Austerity measures in Brazil could contribute to an increase in the avoidable infant mortality rate (2018)

Two years ago, the journal of Imperial College of London published an article that warned the Brazilian state of the risks incurred by the decline in funding for medical programmes for monitoring and preventing the risks of children from disadvantaged backgrounds. The economic crisis of 2015 has had a strong impact on Brazilian growth and has wiped out the social achievements of the Lula and Rousseff governments, particularly those of the « bolsa familia ». The fragility of Brazilian society has once again become a reality, reminding us that an emerging country is not yet a « developed » country and that the economic miracle is not always a social miracle. The (illegitimate?) Temer government had made austerity and the contraction of social spending its hobbyhorse. The disengagement of the state from public health sectors and social programmes to help disadvantaged families would, as in other developing countries like Morocco, create a two-tier health (and education) system. Two years later, these choices would weaken the Brazilian State’s capacity to take care of Covid19 pathologies but more generally the most fragile categories of the Brazilian population. The announced disaster would indeed be the result of the imperialism of governments that have favoured the economy over health.

The following text is a translation of the Imperial college article.

Cuts to social programs in Brazil could lead to more preventable hospitalizations and child deaths compared to maintaining current funding.

The findings of the new study, published this week in the journal PLOS Medicine, are the result of research by researchers at Imperial College London and the Universidade Federal da Bahia in Brazil.

Using statistical models to simulate future outcomes, the researchers found that infant mortality rates could be 8.6% lower by 2030 if investments in two major social programmes were protected from the austerity measures currently proposed.

The team also found that these austerity policies disproportionately affect the poorest regions of the country.
Brazil is the eighth largest economy in the world, but since 2015 a deep economic crisis has increased poverty and the government has introduced austerity measures that significantly reduce funding for social programmes .

Among these measures are proposed cuts to two major programmes known to reduce child mortality: the Bolsa Familia Programme (BFP) and the Estrategia Saude da Familia (FSE) – Brazil’s main social assistance programme and primary health care service aimed at reducing poverty.

The BFP was launched in 2003 and, by 2016, is expected to cover 25 percent of Brazilian families, providing funds to poor families, vulnerable people, and pregnant women. The ESF provides families with community-based health care services, including immunization, child health services, treatment of simple ailments, and management of chronic diseases. Existing evidence shows that these programmes have led to significant improvements in health, especially for children.

To date, however, little data have been collected on how the economic crisis, austerity measures and reduced coverage of these social programmes could affect the health of children in middle-income countries such as Brazil.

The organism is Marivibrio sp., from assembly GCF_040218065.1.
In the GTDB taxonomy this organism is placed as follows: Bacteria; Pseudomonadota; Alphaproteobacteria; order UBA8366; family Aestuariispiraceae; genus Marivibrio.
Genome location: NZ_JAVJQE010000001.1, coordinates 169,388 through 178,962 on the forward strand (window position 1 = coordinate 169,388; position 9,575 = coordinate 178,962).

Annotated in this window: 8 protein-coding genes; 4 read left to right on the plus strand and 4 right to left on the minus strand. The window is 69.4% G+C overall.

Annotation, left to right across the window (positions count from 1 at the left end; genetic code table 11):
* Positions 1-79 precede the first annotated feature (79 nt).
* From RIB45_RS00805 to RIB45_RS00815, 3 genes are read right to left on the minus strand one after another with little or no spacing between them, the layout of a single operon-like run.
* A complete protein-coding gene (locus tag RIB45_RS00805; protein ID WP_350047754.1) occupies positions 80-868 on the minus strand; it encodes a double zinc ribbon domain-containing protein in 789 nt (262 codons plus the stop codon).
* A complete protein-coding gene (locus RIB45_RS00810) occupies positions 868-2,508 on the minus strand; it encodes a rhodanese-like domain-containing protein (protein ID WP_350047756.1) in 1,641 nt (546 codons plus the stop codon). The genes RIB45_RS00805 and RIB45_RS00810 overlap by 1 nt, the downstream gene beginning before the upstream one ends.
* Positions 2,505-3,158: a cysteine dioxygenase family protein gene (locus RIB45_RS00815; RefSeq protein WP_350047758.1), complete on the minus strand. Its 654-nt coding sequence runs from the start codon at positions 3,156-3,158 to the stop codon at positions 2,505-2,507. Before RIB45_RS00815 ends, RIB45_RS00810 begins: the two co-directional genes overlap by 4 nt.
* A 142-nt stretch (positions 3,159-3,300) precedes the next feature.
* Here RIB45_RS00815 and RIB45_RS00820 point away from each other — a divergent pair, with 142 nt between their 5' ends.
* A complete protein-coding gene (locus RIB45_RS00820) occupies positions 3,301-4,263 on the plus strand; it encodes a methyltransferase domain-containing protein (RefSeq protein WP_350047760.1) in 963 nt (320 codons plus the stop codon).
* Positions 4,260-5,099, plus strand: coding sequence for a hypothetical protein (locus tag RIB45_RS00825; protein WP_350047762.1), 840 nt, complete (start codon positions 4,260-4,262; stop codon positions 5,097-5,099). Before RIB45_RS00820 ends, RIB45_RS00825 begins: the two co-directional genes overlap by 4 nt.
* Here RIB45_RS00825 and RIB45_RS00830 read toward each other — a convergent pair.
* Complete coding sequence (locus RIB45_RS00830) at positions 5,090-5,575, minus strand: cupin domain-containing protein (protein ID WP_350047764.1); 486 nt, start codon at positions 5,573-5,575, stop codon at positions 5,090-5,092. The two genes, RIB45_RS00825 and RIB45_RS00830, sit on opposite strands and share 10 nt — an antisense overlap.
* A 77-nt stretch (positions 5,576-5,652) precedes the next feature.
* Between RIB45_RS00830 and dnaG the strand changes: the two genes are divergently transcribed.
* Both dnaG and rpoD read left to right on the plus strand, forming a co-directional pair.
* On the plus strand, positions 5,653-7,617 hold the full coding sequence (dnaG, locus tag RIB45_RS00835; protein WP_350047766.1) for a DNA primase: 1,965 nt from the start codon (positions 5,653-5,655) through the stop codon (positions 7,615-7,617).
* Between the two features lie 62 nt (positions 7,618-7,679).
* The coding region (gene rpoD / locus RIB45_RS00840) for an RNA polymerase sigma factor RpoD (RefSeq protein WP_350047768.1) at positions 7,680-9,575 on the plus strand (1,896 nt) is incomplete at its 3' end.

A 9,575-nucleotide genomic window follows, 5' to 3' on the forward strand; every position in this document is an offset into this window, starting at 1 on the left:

The cost of reductions
In the last paper, the researchers developed a statistical model to measure the expected effects of the economic crisis, poverty, and the impact of reductions in these two programs on child health in all 5,507 Brazilian municipalities for the period 2017-2030.

Their simulations revealed that maintaining the coverage of social protection programmes led to a decrease in the infant mortality rate to 8.6 per cent in 2030, compared to lower coverage under austerity measures.

In addition, their simulations revealed that maintaining FPB and ESF coverage reduced the number of preventable child deaths by almost 20,000 and that preventable child hospitalizations were up to 124,000 lower between 2017 and 2030, compared to austerity. They also found that the country’s poorest municipalities would be the most affected.

Professor Christopher Millett, from the Imperial School of Public Health and author of the study, said, « It is clear that these programmes are having an extremely beneficial impact on the health of Brazilian children.

« We urge Brazilian policy-makers to protect the health and well-being of children by reversing the proposed austerity measures affecting these important social programmes ».

Davide Rasella of the Universidade Federal da Bahia added: « Our study suggests that reducing the coverage of anti-poverty and primary care programmes could lead to a significant number of preventable child deaths and hospitalizations in Brazil.

« These austerity measures will have a disproportionate impact on child mortality in the poorest municipalities, halting the significant progress made in Brazil in reducing inequalities in child health ».

Unfortunately, Brazilian councillors have not been able to free themselves from the neo-liberal considerations of international donors. The bill is now being paid in tens of thousands of lives…

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